This blog is about using Tensorflow with Python for machine learning. I'll start with giving some background information in order for the reader to better relate to what's coming up. I'll try to keep things short and to the point.

Academic background & work history

I have Ph.D. in computational materials physics and in the course of my studies, did numerical simulations about fracture of disordered media (paper specifically). The purpose of the research was to gain insight into fracture of paper so that paper machines could be run at higher speeds.

I started my simulations with Cray X-MP and Convex computers which had vector processors inside. Programming was easy since Cray's compiler output vectorized code, provided that usual design criteria for vectorization were met with.

In the middle of the graduate studies, computation platform changed to Cray T3E, which consisted of separate computer systems connected with fast optical fibre communications. For programming, libraries like PVM and MPI were used for distributing computations across CPUs.

Since 1998, I've been employed by Nokia, and involved in research, R&D, business management, and consultation roles in the area of telecommunications. Most recently, I have been involved in research related to 5G management and orchestration (M&O). This is an area which involves Machine Learning (ML) and aspects of Artificial Intelligence (AI), which have made my earlier experience with numerical programming relevant again. The big difference is that now one can do impressive computations with a general-purpose CPU and GPU in a mass-market computer system.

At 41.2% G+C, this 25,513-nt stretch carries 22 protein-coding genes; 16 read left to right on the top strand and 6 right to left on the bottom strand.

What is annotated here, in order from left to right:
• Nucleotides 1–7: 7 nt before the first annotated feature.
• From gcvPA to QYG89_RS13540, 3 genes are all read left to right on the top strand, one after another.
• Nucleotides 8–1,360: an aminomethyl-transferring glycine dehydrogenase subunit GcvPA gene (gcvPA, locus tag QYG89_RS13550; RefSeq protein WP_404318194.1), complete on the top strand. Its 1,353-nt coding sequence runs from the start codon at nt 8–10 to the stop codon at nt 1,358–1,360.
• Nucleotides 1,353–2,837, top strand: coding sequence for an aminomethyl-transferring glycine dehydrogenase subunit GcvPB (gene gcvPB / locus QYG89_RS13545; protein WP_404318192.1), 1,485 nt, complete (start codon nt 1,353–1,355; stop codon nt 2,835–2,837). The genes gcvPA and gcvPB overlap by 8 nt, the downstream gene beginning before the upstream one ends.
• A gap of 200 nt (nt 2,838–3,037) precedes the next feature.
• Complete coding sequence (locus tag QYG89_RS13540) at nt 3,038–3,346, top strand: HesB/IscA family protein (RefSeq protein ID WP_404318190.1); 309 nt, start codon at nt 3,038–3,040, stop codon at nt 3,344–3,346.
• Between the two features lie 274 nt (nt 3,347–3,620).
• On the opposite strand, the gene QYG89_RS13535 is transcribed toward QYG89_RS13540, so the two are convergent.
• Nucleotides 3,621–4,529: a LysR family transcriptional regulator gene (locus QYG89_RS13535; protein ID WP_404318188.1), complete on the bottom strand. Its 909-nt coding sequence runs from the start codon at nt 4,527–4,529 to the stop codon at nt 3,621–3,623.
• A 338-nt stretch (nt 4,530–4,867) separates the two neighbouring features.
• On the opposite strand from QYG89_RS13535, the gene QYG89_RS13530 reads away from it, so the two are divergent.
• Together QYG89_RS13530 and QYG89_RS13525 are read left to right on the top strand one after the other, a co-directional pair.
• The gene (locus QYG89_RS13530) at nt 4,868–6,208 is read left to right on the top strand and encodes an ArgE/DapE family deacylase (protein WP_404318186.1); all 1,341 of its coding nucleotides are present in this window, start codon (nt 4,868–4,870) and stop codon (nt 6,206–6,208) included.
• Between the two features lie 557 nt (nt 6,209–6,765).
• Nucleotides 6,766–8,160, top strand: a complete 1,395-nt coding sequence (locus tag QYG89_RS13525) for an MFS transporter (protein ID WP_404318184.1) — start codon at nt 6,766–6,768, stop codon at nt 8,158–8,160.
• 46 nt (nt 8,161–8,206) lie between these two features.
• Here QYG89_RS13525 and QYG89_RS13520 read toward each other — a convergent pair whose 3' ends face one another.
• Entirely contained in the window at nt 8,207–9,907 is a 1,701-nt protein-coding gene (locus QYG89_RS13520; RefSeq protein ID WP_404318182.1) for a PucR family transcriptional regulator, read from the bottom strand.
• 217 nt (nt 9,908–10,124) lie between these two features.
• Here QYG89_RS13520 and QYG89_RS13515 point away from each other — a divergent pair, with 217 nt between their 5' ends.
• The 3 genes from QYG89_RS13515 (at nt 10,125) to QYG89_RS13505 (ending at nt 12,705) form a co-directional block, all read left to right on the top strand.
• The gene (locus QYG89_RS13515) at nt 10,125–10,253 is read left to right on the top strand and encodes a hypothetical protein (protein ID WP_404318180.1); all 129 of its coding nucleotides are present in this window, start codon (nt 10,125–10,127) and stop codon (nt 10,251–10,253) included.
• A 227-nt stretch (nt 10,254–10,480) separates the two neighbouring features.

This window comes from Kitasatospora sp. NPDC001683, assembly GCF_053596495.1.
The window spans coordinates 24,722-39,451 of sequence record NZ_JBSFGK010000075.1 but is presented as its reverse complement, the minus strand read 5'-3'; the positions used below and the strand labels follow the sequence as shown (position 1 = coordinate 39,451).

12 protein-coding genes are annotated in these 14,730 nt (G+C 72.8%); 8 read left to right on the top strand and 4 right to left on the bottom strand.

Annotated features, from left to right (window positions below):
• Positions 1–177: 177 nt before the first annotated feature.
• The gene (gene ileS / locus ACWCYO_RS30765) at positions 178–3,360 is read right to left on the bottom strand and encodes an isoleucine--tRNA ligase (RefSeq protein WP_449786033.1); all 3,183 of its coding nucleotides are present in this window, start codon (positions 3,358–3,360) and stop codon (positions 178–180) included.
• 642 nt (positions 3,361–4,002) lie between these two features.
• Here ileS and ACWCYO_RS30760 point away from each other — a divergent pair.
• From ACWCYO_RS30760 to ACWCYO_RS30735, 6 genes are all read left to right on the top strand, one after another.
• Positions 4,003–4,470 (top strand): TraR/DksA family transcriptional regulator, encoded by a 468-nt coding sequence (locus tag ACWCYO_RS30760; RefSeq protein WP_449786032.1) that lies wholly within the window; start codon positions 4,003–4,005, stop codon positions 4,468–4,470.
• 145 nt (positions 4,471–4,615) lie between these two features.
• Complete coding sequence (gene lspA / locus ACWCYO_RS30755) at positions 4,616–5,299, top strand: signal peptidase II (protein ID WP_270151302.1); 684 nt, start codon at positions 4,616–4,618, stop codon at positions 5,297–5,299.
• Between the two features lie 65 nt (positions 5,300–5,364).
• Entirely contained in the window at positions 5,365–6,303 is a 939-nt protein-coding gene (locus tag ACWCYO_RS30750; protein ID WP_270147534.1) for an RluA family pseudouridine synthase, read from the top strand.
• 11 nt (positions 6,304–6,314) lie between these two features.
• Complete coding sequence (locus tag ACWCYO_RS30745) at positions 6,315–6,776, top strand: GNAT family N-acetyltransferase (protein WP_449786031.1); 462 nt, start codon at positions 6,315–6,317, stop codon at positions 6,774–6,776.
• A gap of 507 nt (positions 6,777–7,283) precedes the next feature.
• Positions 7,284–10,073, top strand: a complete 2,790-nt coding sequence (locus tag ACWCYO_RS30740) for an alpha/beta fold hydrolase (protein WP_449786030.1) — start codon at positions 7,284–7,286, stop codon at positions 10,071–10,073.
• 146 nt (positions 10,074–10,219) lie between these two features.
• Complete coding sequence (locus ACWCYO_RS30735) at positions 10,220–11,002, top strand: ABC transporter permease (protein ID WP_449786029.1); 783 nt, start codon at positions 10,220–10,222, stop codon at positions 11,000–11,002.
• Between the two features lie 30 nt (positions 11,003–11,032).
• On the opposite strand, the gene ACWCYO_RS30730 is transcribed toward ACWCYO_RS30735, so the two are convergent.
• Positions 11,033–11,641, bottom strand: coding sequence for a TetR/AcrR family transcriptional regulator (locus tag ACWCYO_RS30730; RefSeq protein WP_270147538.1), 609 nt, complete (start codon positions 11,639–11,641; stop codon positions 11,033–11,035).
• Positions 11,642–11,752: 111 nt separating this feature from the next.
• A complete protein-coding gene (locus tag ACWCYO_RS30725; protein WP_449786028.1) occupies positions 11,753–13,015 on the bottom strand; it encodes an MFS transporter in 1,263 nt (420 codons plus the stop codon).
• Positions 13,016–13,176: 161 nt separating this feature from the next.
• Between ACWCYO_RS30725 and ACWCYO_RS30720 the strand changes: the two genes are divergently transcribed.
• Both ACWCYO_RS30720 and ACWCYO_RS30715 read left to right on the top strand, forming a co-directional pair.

Programming environments

I started scientific programming with plain C. At Nokia, I used C++ for years, mostly for information transformations. During a short sabbatical, I read a book about Common Lisp and was impressed enough to switch to CL as my development platform. Later on, I switched to Clojure due to JVM integration and for a vibrant ecosystem with a great selection of libraries and a great package management system. I was interested in Haskell, and liked a lot some things like monads and comprehensions. I was put off by appalling package management system and a perception of clunky syntax compared to Lisp style syntax.

I was not interested in Python until had to give a hand to trainees with programming. I thought that slowness of Python's native data types (100+ times slower than native C) would be a showstopper. In getting to know Python, I got acquainted with Numpy library for efficient computations which mostly removed the main obstacle in terms of performance. I liked Haskell-style link comprehensions as well as ease of using functional programming concepts like map, reduce and lambda functions. Overall, the functional programming aspects of Python made it easy to switch from Clojure.

I switched to Python as my main programming environment and noticed a clear improvement in productivity for analytics and ML. The next frontier was using artificial neural networks (ANNs) in machine learning, which led naturally to starting to use Tensorflow.


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